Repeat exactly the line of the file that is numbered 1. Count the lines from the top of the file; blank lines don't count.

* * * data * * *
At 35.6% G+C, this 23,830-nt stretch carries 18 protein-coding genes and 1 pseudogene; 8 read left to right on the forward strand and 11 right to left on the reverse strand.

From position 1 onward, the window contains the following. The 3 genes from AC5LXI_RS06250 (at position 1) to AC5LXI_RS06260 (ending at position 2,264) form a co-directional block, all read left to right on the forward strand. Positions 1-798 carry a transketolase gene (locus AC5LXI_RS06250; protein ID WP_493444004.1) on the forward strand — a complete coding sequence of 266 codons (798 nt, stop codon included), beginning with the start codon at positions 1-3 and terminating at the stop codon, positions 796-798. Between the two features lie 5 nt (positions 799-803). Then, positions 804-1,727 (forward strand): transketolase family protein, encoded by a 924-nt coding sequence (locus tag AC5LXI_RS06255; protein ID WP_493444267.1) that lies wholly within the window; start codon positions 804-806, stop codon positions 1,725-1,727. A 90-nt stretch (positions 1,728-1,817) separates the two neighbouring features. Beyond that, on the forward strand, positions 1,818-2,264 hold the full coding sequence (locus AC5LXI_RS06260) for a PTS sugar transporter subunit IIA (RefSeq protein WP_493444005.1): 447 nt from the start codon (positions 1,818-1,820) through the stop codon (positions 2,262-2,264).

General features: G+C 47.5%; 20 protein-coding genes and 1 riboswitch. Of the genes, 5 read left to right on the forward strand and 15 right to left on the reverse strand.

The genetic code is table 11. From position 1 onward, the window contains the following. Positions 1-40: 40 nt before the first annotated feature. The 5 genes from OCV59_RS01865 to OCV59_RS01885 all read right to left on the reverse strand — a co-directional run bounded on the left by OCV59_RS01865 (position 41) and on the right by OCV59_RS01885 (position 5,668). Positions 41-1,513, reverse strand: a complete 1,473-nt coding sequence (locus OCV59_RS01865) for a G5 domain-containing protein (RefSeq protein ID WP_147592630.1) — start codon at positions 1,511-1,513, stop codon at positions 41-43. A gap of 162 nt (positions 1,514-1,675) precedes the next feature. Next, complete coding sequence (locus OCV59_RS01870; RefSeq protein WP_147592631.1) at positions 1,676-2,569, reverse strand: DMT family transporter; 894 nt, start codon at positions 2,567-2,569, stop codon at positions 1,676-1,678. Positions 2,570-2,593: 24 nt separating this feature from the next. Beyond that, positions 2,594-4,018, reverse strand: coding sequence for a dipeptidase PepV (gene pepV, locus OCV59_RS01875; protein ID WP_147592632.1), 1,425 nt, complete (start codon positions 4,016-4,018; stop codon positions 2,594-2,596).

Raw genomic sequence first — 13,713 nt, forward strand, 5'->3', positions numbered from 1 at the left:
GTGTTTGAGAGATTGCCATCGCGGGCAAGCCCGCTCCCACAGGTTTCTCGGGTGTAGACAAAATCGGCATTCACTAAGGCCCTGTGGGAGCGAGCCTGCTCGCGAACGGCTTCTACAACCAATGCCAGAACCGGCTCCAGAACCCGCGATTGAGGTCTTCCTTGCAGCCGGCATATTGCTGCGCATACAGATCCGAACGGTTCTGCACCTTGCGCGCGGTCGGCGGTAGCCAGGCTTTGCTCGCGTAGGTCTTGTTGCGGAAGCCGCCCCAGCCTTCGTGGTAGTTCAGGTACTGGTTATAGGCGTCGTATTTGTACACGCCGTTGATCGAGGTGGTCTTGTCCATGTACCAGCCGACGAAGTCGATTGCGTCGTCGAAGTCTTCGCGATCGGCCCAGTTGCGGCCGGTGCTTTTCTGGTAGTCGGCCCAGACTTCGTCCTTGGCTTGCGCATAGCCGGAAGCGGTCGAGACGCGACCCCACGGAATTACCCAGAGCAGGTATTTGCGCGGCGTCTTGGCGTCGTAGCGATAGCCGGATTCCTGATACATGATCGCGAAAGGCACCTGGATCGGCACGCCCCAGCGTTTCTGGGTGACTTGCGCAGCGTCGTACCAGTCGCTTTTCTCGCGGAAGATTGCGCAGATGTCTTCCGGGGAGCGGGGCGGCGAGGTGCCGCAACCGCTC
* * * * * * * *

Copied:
At 35.6% G+C, this 23,830-nt stretch carries 18 protein-coding genes and 1 pseudogene; 8 read left to right on the forward strand and 11 right to left on the reverse strand.